Two brothers play a board game that inadvertently launches their house into space, and they must finish the game in the face of adversity to set things right. Walter doesn't get along with his siblings, Danny (the youngest) or Lisa (the oldest). Their parents are divorced, and they mostly fight when they are together. One day, when left alone in their dad's house while he works, with Lisa reluctantly left in charge, the brothers find an old board game called Zathura. The game seems innocent enough: move along the spaces, collect cards along the way, the first person who reaches the end-- "Zathura"-- wins the game. The first card warns them to survive a meteor shower, and suddenly, a real meteor shower begins laying waste to the house. They quickly realize the game is real. When they open the front door to see their house floating in space, they discover the only way to set things right and go home is to finish the game and reach Zathura. As they continue, more and more goes wrong, including freezing their sister and unleashing an out-of-control robot on the house. When aliens called Zorgons begin to attack, they wonder if they'll survive, but the next card brings an astronaut to assist them, helping them distract the Zorgons by sending a heat signature for them to track away from the house (specifically, their couch, which the astronaut lights on fire and launches into space). Walter is granted a card for a free wish, and the astronaut warns him to wish carefully-- he played the game as a kid and wished his little brother away, causing him to be stuck alone in the game forever. Lisa unfreezes and turns up the temperature of the cold house, attracting the Zorgons, and they begin attacking the siblings. With the help of the astronaut and their robot, they back down the Zorgons, and Walter uses his wish to bring back the astronaut's brother. To Walter's astonishment-- it's Danny. It turns out that the astronaut is an alternate version of Walter, in a timeline in which he wished his brother away. Danny finally gets to Zathura and wins the game. The house is sucked into a massive black hole, and they suddenly find themselves back on Earth, as if they'd never left. Their father gets home and is surprised to find his children getting along.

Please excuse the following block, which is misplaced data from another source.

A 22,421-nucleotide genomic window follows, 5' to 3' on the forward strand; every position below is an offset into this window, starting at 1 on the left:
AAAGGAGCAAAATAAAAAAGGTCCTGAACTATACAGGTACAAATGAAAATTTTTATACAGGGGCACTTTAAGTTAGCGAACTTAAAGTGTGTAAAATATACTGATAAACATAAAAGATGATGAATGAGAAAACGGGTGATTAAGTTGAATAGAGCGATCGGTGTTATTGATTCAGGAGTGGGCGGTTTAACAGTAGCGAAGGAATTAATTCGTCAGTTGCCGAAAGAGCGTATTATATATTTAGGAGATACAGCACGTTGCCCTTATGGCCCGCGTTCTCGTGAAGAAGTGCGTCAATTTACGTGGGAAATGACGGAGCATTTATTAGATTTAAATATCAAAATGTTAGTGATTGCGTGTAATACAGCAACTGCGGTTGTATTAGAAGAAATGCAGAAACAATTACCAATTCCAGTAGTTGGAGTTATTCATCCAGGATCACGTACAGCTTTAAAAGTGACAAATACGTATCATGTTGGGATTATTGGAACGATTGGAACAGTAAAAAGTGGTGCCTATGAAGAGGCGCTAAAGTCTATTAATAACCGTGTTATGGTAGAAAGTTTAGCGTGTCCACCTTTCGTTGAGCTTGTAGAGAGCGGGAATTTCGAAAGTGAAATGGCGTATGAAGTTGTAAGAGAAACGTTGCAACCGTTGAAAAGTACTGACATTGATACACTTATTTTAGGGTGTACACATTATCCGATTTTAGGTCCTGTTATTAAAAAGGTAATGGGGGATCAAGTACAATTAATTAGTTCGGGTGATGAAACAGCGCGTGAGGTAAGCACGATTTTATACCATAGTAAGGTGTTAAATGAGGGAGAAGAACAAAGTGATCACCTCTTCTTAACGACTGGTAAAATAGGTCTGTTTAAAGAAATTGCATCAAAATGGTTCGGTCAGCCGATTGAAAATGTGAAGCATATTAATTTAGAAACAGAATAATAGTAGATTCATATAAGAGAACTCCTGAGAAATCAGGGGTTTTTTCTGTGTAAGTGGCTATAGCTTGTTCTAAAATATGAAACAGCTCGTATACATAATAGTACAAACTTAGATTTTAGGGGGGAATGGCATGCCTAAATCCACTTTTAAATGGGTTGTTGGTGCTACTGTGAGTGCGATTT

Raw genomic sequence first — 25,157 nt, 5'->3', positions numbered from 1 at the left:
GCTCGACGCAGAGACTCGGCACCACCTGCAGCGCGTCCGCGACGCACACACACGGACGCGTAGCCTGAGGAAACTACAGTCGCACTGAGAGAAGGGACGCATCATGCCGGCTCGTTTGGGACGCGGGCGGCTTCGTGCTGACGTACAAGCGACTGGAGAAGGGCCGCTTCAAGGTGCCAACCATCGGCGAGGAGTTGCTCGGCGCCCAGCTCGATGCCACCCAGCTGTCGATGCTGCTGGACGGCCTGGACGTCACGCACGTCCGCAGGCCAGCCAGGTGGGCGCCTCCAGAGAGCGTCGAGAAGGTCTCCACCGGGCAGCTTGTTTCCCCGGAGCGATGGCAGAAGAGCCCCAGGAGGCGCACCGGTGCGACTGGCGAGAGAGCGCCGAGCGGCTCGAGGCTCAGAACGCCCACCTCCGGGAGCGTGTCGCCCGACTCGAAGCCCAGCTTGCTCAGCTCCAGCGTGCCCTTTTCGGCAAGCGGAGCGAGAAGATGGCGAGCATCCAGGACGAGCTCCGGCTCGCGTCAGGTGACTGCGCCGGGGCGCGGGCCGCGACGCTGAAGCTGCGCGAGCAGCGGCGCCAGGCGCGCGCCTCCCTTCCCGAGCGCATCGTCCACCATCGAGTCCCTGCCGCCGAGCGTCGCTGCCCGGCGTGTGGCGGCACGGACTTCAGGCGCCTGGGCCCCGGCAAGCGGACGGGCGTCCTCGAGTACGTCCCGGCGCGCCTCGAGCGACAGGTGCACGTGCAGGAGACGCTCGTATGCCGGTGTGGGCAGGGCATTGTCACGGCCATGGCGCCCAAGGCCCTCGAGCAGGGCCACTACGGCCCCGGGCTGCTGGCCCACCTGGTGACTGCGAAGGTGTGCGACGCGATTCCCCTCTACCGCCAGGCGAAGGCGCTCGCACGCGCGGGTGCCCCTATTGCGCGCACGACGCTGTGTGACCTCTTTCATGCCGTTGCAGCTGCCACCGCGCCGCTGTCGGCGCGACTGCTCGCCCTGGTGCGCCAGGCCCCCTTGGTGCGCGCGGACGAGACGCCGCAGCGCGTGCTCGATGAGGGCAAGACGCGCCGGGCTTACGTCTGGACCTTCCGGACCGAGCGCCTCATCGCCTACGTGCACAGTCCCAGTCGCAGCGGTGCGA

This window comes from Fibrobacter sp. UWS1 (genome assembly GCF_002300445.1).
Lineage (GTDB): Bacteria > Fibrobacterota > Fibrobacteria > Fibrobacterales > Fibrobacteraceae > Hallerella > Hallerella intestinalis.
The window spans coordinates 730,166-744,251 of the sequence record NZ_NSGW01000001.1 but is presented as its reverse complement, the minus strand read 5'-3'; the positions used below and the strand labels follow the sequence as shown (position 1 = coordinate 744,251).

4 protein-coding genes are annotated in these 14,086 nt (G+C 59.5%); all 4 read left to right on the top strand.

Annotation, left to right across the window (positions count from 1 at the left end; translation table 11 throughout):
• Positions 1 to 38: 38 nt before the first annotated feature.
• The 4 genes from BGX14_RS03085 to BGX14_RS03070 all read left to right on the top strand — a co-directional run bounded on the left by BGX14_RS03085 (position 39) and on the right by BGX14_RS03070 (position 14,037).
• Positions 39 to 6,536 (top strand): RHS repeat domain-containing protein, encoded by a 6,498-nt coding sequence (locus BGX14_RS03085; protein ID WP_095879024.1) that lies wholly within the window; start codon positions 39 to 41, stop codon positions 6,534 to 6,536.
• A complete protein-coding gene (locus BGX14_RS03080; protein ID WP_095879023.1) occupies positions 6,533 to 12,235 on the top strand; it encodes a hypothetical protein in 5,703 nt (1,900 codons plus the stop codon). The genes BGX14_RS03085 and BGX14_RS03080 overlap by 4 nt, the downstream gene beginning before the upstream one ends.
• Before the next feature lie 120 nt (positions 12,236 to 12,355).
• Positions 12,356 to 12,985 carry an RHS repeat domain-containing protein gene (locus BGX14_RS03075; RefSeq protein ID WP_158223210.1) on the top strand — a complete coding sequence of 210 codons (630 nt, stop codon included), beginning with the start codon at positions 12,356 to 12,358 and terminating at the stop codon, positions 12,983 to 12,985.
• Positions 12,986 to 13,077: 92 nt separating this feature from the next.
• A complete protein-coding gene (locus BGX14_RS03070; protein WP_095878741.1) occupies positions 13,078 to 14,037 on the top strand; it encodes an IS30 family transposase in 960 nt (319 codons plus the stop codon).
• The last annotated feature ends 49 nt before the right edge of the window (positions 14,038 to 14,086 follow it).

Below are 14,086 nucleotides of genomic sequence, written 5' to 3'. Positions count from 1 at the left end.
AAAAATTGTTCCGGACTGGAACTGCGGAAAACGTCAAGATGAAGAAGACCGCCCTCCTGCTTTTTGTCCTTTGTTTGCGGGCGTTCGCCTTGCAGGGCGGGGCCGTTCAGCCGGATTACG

Click here to see the rest of this review
Best part of story, including ending:
Zathura is exciting for a kid's movie, with terrific special effects and appealing performances across the board.
Best scene in story:
The first appearance of the robot is hilarious, as it's deceptively tiny at first, so the kids argue over who gets it, only to have it become large and destructive.
Opinion about the main character:
Walter is your typical kid-- struggling to get along with his parents and siblings. Hutcherson does a nice job of earning our sympathy.